eBooks are on the rise for the entire trade publishing sector, and they tend to net the entire publishing industry with stable growth. A recent survey conducted by Bookstats has stated that ebooks now account for 20% of all books sold in the US in 2012, and in 2011 they accounted for 15%. This equates to around three billion dollars in revenue for the entire digital industry, which is up 44% in 2011. Overall, the entire US publishing industry is thought to have generated $15 billion dollars in 2012.
One of the drawbacks of digital is at the obvious expense of printed books. Over the course of the last few years, publishers have adopted a same day digital edition when the printed version comes out. This has not directly influenced hardcover sales, but trade paperback books are on the decline. When paperback books are sold, they are often at supermarkets or drugstores. It is easier these days to just get the ebook months before the paperback version is released, at a cheaper price.
Audiobooks also saw nice gains in 2012. Revenue was up 21.8% year-over-year to $241 million. This is primary due to large marketing campaigns by Audible and Overdrive and the ability for authors to now self-publish their own audiobooks.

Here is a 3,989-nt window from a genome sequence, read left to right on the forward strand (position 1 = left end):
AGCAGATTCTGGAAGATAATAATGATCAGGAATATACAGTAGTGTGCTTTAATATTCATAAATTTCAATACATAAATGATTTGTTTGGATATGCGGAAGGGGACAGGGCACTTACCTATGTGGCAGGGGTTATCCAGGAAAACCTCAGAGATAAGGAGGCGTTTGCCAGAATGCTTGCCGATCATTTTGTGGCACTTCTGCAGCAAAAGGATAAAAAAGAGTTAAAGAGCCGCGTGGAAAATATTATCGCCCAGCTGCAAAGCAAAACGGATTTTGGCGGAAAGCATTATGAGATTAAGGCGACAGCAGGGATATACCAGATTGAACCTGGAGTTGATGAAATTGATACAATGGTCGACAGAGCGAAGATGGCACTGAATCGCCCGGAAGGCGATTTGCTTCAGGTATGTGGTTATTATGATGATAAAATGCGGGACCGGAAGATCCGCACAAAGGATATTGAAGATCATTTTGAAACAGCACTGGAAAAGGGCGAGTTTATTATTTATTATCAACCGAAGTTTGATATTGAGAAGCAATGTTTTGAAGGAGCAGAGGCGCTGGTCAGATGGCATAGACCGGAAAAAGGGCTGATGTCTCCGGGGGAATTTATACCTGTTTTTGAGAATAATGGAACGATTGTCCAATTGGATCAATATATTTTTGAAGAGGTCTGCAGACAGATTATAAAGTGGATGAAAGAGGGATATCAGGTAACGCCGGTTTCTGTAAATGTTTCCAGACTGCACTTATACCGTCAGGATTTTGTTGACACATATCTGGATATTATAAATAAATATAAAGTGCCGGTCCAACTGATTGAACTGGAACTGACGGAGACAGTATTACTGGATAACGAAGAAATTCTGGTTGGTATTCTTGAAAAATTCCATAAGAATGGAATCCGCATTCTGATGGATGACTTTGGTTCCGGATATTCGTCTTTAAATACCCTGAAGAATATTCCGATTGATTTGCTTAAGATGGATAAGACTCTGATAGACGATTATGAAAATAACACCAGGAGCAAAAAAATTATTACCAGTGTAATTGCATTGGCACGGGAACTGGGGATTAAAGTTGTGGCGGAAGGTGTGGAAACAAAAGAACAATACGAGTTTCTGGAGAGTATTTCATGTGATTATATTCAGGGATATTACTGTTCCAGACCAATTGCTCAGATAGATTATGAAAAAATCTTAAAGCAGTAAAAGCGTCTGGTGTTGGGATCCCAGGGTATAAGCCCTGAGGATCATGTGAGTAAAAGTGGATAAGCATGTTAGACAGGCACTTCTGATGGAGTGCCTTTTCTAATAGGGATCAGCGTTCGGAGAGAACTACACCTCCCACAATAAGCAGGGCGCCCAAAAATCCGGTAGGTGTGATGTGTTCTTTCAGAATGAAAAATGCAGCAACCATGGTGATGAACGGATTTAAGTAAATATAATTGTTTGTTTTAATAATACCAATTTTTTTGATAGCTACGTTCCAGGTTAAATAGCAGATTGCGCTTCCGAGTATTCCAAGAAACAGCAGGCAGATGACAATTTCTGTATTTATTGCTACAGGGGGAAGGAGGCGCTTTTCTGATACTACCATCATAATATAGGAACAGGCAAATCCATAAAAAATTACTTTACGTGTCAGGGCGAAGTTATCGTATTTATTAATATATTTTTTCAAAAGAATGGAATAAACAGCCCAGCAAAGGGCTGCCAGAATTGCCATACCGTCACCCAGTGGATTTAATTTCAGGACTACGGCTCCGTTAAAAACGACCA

According to BookStats, sales through online retailers rose 21.3% in 2012, to $6.93 billion, while sales through brick and mortar outlets fell 7.0% to $7.47 billion. Obviously, on the retail level there are a lot of indie bookstores closing, and with Borders going out of business, there is a lack of availability in your average small town. Most customers are either borrowing digital editions from the library or via online retailers.
Michael Kozlowski is the Editor in Chief of Good e-Reader. He has been writing about audiobooks and e-readers for the past ten years. His articles have been picked up by major and local news sources and websites such as the CBC, CNET, Engadget, Huffington Post and the New York Times.